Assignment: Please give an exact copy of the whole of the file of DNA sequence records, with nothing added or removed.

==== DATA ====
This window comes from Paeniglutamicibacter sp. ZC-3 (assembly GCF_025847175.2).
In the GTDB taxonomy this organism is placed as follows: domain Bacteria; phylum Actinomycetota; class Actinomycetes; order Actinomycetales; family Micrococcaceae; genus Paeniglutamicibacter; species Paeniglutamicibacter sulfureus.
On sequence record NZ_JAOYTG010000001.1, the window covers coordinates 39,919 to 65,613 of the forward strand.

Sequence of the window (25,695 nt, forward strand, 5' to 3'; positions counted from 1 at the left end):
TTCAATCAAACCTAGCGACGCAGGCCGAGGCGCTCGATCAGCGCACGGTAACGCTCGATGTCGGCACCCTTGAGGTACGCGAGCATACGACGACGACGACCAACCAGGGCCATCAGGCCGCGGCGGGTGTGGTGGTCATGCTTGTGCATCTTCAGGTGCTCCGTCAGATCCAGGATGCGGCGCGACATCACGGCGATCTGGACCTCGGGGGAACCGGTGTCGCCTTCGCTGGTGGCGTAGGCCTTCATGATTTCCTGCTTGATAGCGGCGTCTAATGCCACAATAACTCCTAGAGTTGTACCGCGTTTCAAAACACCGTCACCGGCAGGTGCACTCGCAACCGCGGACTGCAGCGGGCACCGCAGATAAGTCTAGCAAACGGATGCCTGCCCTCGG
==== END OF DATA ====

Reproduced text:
This window comes from Paeniglutamicibacter sp. ZC-3 (assembly GCF_025847175.2).
In the GTDB taxonomy this organism is placed as follows: domain Bacteria; phylum Actinomycetota; class Actinomycetes; order Actinomycetales; family Micrococcaceae; genus Paeniglutamicibacter; species Paeniglutamicibacter sulfureus.
On sequence record NZ_JAOYTG010000001.1, the window covers coordinates 39,919 to 65,613 of the forward strand.

Sequence of the window (25,695 nt, forward strand, 5' to 3'; positions counted from 1 at the left end):
TTCAATCAAACCTAGCGACGCAGGCCGAGGCGCTCGATCAGCGCACGGTAACGCTCGATGTCGGCACCCTTGAGGTACGCGAGCATACGACGACGACGACCAACCAGGGCCATCAGGCCGCGGCGGGTGTGGTGGTCATGCTTGTGCATCTTCAGGTGCTCCGTCAGATCCAGGATGCGGCGCGACATCACGGCGATCTGGACCTCGGGGGAACCGGTGTCGCCTTCGCTGGTGGCGTAGGCCTTCATGATTTCCTGCTTGATAGCGGCGTCTAATGCCACAATAACTCCTAGAGTTGTACCGCGTTTCAAAACACCGTCACCGGCAGGTGCACTCGCAACCGCGGACTGCAGCGGGCACCGCAGATAAGTCTAGCAAACGGATGCCTGCCCTCGG